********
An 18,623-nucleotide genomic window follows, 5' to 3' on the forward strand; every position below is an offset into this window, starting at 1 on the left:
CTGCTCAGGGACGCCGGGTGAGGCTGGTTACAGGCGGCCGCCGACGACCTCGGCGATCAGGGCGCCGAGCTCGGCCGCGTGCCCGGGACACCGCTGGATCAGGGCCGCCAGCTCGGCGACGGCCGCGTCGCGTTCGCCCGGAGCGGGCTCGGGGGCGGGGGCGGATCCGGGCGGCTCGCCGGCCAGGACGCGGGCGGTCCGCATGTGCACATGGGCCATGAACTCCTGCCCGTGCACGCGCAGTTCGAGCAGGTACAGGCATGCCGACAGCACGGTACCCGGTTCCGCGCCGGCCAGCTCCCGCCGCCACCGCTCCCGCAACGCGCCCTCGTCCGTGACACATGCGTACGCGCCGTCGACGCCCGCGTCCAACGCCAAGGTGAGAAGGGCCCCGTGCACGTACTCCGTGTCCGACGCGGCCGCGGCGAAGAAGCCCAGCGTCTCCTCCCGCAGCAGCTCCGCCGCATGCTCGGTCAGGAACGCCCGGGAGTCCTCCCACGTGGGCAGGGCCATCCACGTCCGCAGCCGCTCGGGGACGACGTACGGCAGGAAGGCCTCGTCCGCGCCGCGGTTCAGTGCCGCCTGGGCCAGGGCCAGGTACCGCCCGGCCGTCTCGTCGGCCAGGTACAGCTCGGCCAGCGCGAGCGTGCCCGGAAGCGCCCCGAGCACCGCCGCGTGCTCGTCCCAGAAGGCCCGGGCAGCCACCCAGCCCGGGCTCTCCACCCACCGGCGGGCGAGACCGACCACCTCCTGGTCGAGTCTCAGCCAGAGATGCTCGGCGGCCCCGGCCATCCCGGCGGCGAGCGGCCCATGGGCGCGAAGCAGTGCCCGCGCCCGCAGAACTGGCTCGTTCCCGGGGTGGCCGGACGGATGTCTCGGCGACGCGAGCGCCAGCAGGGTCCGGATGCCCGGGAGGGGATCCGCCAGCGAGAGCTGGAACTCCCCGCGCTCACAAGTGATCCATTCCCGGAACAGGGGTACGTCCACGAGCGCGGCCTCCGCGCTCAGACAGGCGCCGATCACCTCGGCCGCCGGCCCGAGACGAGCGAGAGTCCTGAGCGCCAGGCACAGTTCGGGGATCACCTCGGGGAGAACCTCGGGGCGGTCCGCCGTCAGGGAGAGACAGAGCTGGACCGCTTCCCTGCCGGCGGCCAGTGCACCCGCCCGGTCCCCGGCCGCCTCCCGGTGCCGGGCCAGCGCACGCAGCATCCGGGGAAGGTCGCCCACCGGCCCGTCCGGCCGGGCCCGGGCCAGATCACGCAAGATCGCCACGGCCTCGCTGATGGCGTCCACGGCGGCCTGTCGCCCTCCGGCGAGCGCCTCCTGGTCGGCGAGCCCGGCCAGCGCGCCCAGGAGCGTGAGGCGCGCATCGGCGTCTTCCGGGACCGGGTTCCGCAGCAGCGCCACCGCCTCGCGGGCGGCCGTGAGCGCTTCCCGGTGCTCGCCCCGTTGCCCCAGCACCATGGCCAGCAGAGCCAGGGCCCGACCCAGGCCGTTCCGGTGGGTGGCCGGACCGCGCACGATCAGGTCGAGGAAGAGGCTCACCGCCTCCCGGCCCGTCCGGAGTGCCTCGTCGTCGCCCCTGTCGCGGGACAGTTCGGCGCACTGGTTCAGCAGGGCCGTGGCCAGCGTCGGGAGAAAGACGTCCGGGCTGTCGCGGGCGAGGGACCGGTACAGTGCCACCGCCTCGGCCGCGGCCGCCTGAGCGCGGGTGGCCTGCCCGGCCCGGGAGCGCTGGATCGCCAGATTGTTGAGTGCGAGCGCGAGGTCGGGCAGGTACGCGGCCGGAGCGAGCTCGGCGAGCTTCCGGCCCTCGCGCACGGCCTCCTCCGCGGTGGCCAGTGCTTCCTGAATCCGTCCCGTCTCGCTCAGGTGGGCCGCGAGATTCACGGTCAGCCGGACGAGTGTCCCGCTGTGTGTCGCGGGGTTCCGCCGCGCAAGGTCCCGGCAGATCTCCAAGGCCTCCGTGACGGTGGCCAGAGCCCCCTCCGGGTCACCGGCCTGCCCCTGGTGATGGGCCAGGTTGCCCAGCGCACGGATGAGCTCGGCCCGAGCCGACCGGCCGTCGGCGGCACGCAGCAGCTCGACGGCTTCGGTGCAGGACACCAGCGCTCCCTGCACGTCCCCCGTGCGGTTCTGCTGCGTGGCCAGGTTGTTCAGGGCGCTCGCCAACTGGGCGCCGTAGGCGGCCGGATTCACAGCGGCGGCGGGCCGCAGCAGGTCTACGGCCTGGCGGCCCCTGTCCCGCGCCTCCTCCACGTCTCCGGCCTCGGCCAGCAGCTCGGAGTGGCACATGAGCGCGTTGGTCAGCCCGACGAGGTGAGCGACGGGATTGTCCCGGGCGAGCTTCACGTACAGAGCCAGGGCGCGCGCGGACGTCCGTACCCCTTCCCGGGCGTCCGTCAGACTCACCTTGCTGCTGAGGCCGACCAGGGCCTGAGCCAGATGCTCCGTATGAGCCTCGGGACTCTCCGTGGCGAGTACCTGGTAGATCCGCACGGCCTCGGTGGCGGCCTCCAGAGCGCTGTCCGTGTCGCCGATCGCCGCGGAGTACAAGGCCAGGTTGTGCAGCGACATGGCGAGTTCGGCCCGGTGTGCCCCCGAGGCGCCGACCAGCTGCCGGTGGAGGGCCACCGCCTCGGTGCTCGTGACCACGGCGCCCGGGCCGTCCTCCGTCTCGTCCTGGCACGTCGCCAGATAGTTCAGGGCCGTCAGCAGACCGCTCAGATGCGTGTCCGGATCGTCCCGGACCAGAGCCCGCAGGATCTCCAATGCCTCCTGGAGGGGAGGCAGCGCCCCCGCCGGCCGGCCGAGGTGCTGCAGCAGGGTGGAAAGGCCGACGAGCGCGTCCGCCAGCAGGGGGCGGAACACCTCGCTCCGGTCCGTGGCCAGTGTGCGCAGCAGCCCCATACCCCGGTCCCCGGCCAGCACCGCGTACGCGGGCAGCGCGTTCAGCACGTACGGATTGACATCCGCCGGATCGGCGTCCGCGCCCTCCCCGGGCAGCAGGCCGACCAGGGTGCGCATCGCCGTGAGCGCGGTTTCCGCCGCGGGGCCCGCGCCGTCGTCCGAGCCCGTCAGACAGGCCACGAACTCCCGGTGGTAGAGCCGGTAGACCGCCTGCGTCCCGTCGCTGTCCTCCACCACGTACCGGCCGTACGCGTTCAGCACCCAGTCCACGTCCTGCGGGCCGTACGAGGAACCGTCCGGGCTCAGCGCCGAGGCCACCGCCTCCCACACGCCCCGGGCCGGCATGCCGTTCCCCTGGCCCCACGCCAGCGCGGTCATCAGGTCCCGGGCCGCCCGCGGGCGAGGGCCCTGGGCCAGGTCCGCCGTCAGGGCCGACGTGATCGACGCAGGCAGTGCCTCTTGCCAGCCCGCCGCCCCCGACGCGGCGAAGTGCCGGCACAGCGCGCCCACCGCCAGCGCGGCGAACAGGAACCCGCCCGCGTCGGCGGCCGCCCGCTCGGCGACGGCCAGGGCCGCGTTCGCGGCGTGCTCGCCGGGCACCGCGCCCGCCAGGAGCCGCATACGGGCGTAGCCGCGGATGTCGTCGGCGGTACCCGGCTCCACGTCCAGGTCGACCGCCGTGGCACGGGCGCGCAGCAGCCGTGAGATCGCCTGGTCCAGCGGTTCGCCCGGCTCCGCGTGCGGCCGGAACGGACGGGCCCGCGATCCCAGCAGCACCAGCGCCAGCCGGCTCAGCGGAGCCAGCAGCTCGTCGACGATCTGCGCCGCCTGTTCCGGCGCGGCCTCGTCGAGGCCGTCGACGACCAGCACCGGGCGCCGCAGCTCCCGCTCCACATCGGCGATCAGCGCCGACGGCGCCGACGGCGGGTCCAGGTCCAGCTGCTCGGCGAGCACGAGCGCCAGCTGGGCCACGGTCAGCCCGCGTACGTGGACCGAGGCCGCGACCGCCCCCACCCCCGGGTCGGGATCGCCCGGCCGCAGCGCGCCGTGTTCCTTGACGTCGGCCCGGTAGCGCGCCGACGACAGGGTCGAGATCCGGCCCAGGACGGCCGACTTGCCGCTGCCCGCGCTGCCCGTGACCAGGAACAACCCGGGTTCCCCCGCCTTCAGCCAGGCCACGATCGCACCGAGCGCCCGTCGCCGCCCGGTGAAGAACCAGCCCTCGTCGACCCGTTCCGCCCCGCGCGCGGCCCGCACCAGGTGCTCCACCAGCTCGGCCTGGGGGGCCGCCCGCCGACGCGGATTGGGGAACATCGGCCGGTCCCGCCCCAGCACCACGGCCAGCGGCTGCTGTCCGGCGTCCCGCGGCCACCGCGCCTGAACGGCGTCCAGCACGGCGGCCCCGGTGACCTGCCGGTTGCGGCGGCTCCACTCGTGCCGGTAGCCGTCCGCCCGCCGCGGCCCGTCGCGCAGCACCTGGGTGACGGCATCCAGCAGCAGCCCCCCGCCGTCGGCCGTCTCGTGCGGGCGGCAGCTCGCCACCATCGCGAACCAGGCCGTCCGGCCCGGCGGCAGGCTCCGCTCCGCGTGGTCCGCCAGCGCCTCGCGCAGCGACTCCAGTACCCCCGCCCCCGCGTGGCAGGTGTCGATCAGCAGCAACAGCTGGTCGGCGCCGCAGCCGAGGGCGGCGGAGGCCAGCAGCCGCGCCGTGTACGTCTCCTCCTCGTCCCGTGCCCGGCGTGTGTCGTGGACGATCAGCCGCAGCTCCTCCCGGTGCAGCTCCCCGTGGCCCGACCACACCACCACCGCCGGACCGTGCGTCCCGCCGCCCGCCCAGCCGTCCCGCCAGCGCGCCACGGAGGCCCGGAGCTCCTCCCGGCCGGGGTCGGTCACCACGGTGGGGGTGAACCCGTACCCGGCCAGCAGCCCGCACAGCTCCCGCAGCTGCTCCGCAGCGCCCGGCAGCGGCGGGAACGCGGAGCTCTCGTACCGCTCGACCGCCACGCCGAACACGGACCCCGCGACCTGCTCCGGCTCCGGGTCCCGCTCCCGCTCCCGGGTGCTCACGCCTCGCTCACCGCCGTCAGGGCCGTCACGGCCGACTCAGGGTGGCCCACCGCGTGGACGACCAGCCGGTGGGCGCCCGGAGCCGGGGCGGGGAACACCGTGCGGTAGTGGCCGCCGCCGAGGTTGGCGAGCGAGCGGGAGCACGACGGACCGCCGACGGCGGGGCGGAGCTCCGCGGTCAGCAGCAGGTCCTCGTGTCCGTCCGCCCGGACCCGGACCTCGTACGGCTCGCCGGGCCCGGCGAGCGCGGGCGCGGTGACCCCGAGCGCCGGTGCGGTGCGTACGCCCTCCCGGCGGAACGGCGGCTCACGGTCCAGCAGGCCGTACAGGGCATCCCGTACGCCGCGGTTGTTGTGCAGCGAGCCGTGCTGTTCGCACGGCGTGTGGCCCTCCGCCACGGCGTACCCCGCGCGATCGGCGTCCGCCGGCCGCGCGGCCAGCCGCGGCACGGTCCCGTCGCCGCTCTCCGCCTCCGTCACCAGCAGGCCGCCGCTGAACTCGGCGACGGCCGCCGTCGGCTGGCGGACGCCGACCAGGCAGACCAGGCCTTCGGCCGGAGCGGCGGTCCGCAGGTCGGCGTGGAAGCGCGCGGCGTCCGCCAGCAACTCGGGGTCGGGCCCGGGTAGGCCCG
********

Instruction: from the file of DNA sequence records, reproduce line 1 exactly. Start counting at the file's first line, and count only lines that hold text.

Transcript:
An 18,623-nucleotide genomic window follows, 5' to 3' on the forward strand; every position below is an offset into this window, starting at 1 on the left: